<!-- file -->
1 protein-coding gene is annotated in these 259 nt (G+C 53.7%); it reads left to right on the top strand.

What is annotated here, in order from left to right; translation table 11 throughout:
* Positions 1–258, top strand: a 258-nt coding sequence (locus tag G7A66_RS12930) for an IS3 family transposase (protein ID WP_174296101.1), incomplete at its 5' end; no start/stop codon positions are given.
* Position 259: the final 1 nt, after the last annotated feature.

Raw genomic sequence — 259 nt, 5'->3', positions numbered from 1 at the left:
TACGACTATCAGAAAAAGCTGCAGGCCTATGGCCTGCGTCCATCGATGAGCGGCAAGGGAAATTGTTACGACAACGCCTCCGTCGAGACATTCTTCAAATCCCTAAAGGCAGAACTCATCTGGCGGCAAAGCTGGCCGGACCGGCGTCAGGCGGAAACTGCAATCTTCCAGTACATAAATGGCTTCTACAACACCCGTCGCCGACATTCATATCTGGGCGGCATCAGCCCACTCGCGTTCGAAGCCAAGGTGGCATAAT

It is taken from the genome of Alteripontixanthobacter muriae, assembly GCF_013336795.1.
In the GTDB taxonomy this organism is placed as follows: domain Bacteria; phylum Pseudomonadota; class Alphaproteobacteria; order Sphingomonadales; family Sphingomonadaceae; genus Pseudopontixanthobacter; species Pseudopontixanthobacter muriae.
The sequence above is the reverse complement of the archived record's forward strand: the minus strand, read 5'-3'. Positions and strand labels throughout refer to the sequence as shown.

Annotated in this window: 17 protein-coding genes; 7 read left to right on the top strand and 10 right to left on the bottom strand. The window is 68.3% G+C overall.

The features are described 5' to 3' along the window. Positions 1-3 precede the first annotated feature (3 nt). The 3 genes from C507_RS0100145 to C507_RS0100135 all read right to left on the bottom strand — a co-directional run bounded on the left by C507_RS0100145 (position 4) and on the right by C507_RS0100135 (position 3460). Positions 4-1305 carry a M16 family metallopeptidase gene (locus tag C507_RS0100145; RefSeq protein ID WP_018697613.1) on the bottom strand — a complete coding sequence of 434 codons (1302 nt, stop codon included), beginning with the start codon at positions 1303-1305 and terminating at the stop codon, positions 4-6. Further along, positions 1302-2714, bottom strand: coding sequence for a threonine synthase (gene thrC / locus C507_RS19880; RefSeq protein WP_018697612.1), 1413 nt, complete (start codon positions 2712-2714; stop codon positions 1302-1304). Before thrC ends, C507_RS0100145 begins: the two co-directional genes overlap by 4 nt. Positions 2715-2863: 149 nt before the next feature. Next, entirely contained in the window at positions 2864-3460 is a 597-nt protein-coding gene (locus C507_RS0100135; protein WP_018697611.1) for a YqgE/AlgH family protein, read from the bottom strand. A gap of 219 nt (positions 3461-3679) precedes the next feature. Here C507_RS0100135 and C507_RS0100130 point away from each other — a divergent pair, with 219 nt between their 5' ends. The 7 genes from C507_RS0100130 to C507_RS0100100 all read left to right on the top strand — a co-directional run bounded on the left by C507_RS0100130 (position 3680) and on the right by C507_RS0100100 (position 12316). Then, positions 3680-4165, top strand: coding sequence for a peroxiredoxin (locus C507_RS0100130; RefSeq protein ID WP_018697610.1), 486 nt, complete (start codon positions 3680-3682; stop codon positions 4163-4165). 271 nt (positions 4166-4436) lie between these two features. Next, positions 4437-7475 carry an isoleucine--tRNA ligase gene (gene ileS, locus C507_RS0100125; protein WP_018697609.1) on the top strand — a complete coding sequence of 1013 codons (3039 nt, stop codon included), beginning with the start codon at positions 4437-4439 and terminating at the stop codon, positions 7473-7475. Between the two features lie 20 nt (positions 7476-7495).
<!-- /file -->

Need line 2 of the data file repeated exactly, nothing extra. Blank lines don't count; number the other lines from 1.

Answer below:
What is annotated here, in order from left to right; translation table 11 throughout: